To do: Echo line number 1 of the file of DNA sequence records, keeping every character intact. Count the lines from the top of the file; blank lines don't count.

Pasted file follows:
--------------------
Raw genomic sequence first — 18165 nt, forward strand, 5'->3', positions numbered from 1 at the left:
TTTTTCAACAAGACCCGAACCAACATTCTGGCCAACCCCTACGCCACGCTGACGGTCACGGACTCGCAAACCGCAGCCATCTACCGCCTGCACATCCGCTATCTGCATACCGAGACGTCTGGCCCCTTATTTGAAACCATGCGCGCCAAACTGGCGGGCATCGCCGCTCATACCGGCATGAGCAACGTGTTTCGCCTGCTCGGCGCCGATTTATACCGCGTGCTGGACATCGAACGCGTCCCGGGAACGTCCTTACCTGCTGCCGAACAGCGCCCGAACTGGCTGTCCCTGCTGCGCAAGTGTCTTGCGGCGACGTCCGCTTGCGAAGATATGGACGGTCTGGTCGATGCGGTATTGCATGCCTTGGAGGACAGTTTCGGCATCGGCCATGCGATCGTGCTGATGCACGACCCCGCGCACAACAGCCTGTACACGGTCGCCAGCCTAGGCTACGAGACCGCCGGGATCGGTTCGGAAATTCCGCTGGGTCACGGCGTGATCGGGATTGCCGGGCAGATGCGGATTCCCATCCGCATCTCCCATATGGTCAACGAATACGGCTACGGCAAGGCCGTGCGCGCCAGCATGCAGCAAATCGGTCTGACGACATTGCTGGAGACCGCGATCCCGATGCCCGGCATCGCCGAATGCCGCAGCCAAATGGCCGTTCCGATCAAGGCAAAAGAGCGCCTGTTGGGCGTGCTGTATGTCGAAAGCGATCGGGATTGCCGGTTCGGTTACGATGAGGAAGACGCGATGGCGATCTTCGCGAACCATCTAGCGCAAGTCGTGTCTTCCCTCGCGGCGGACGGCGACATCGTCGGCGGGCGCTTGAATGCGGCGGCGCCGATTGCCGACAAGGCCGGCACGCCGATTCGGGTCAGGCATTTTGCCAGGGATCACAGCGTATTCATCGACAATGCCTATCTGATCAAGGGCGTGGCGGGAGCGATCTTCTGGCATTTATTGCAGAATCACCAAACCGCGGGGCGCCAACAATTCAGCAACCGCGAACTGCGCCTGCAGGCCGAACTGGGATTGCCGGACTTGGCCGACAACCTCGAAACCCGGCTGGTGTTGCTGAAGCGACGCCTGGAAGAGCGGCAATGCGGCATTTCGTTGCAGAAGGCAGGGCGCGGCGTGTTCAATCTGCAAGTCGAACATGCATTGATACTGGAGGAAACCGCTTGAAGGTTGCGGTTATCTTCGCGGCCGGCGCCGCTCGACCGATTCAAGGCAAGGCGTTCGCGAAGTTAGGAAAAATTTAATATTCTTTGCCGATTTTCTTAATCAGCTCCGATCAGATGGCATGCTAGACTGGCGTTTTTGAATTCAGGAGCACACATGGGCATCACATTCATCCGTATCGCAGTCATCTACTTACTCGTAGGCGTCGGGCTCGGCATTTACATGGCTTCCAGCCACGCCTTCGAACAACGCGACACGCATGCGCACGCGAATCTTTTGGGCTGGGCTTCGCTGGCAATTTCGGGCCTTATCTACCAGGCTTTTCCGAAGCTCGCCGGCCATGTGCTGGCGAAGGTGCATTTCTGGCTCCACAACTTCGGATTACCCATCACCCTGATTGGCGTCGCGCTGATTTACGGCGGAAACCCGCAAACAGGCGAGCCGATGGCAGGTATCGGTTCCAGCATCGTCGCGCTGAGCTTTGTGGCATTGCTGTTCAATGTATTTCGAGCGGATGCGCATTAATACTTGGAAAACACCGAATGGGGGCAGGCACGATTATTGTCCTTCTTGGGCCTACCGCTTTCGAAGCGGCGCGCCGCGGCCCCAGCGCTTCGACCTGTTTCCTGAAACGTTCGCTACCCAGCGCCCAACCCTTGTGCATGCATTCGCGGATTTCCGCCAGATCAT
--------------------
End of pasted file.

Raw genomic sequence first — 18165 nt, forward strand, 5'->3', positions numbered from 1 at the left: